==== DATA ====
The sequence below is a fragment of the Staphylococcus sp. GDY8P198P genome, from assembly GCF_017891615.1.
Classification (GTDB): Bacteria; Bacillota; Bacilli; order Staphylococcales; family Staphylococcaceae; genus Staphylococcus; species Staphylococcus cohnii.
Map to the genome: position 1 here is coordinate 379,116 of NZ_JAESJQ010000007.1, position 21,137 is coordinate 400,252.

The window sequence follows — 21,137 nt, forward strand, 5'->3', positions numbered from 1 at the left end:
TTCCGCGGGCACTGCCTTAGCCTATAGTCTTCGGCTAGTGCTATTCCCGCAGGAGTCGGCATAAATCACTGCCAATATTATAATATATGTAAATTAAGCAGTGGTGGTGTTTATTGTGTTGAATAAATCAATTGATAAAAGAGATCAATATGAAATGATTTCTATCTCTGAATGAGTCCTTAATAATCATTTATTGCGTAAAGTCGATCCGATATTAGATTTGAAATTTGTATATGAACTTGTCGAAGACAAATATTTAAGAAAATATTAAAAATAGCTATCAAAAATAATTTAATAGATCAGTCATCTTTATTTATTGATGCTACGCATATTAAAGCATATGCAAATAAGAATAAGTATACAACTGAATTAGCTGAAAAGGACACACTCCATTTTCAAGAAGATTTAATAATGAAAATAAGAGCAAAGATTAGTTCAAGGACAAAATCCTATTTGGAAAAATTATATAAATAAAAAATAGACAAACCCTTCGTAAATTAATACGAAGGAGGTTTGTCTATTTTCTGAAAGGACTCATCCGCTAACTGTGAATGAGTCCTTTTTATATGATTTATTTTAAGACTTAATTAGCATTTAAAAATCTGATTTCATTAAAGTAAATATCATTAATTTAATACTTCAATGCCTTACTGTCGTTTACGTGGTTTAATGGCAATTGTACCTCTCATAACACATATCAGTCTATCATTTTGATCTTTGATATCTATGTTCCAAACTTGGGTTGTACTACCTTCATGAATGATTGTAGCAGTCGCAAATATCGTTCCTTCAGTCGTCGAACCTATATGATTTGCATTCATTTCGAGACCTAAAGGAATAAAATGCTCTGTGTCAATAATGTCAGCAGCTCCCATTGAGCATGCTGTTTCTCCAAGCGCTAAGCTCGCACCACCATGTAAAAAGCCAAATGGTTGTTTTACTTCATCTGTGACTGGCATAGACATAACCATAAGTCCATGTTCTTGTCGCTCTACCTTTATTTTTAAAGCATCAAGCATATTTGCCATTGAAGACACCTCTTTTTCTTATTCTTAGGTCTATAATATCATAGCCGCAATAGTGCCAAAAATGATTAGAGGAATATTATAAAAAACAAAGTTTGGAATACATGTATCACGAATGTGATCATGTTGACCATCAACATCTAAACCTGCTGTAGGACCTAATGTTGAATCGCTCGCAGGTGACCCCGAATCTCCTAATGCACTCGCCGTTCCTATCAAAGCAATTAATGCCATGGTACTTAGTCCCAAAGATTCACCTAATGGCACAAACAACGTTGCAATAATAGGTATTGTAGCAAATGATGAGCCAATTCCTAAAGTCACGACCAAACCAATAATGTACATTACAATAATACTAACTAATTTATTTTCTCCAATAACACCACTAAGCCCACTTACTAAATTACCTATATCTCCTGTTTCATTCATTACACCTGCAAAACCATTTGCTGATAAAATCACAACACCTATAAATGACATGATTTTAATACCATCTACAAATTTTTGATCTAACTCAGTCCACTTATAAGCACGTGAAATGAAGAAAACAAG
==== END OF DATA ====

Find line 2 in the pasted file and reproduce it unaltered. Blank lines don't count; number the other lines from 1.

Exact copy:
Classification (GTDB): Bacteria; Bacillota; Bacilli; order Staphylococcales; family Staphylococcaceae; genus Staphylococcus; species Staphylococcus cohnii.